Aug 9, 2014

The Dog

Grade: C

*This review was originally published at Movie Mezzanine

Sidney Lumet’s Oscar-winning film Dog Day Afternoon tells the story of Sonny Wortzik, a man who robs a bank in Manhattan to pay for his lover’s sex reassignment surgery. The film is based on the true story of John Wojtowicz, a soldier-turned-criminal who became a local celebrity with his outrageous character, association with the Gay Liberation movement in its nascent stages, and, most importantly, the events of that fateful day depicted superbly by LumetAl Pacino. In The Dog, the new documentary about Wojtowicz by directors Francois Keraudren and Allison Berg, he is gratuitously granted an opportunity to extend his fifteen minutes of fame for another hour and a half.

Following the clichéd trajectory of most biographical documentaries, The Dog combines archival footage of John’s early life with talking-head interviews with himself and those close to him. There’s an unusually large amount of footage available from his pre-fame life that give a fascinating glimpse into his early years. Wojtowicz is a strange character, with oscillating political views that range from war-mongering to anti-war activity, from pacifism to bank robbery. His most defining characteristic, however, is his sexual appetite. He claims to have no other vices and therefore channels all his energy through sexual expression, which really means he will fuck anything that moves. Wojtowicz married several times but had affairs with countless men and women on the side. His first gay encounter occurred in the military, an experience that only served to broaden his sexual horizons. His affiliation with the gay activists of the New York scene in the early 1970s was mostly a result of his desire to sleep with as many men as possible. The clandestine gatherings were a gateway for him to meet new prospective partners. That, in essence, is where the film’s problematic nature stems from.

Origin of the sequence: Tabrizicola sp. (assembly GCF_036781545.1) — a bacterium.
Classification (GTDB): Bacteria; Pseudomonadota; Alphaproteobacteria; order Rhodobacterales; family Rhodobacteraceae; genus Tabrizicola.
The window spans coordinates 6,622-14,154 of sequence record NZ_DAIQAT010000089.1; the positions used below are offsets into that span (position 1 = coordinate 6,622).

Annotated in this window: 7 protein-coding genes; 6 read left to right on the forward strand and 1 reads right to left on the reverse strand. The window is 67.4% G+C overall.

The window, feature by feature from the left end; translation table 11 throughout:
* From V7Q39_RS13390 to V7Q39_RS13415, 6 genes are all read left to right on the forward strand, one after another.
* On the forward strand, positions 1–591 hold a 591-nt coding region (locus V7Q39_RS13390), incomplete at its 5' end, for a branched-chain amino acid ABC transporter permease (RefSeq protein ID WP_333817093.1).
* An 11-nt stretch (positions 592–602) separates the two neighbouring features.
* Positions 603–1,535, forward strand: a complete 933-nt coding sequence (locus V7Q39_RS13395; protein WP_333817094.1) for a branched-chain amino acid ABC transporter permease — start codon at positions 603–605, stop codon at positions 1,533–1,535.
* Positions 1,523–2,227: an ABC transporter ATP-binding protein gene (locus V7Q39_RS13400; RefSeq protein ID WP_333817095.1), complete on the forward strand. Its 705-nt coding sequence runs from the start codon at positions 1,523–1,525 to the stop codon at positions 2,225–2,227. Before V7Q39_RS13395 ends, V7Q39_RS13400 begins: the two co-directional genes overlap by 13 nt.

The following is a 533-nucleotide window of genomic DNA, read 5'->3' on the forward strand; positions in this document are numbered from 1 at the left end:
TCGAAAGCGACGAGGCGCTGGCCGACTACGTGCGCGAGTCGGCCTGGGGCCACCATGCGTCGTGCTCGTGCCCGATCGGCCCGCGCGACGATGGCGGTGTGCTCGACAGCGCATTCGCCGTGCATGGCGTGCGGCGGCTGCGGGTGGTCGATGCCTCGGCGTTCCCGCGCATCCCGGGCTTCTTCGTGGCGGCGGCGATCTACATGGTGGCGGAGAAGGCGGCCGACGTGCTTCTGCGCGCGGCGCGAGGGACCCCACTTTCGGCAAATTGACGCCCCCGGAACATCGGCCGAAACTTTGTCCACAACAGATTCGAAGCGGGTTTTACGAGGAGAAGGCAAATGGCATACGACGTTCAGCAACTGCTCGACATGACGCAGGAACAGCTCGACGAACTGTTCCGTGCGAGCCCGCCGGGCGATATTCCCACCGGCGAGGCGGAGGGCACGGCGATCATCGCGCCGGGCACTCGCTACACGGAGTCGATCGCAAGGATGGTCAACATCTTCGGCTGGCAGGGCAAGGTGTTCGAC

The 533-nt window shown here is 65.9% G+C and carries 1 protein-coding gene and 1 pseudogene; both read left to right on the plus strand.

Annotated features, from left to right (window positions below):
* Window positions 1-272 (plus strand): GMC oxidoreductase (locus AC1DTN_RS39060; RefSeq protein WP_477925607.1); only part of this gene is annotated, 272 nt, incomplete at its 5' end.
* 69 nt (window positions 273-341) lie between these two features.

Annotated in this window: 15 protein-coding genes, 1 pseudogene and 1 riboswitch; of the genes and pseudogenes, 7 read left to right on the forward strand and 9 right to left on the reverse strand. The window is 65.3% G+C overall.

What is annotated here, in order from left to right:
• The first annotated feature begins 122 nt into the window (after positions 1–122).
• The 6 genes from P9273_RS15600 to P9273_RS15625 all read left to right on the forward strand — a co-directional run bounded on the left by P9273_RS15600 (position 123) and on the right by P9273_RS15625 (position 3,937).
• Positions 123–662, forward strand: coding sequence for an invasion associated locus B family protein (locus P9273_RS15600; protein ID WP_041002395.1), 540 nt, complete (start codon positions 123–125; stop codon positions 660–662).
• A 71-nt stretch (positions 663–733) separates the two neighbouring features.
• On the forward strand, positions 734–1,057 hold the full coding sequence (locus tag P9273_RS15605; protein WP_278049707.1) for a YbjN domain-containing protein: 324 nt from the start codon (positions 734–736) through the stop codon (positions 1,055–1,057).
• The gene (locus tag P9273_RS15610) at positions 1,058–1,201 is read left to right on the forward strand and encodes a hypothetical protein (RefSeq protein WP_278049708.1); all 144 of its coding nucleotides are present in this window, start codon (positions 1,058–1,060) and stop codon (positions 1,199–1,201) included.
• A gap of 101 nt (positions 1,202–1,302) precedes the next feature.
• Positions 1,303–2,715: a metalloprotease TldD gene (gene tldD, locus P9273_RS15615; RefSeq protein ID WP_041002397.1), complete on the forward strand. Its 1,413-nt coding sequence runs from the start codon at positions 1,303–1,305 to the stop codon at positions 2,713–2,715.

There is an unshakable sense that The Dog magnifies the significance of Wojtowicz’s story beyond the boundaries of his reality, and comfortably glosses over certain unpleasant facts. There’s never an indication that this film can transcend its protagonist’s oddball personality to arrive at any meaningful conclusions. The majority of the film gives the impression of a slideshow of colorful antics assembled together to give one last hurrah to an obscure cult superstar who does not deserve this reevaluation. His presence in the most monumental events of his time seems almost accidental, not of any fault of The Dog’s, but of Wojtowicz’s own accord. He doesn’t want anything more from the gay scene than abundant options for sex, but he attaches himself to the liberation movement nonetheless. He doesn’t want his partner, Liz Eden, to have the surgery, but he robs a bank purely out of love for her, a proclamation no one seems to fully believe. He was a loud goofball who happened to be at the right place at the right time, denounced by everyone associated with him – including gay activists and Liz – but himself and his mother.

Aug 7, 2014

Screening Log: July

Parviz Parastui in Leili Is With Me

Leili Is With Me (Tabrizi, 1996, A+)
Without a doubt the greatest Iranian comedy of all time. A film of indescribable wit and compassion, and an unrivaled social study of war time Iran, featuring one of the best comic performances ever put to screen by Parviz Parastui. 

Day For Night (Truffaut, 1973, A) (thoughts)
"What the experience adds up to is a film about cinema made with immeasurable love for the medium. Truffaut’s infectious energy pierces through the screen. His penchant for subtle, affecting comedy, so expertly utilized in the Antoine Doinel series, is at its sharpest."

South Park: Bigger, Longer, Uncut (Parker/Stone, 1999, C+)
Each revisit drives the film further and further toward intolerability. Occasionally funny but consistently loud and crass and increasingly soft-edged.

Boyhood (Linklater, 2014, B+)
An incredibly difficult film to write about.

Still Life (Shahid Saless, 1974, A+) (podcast discussion)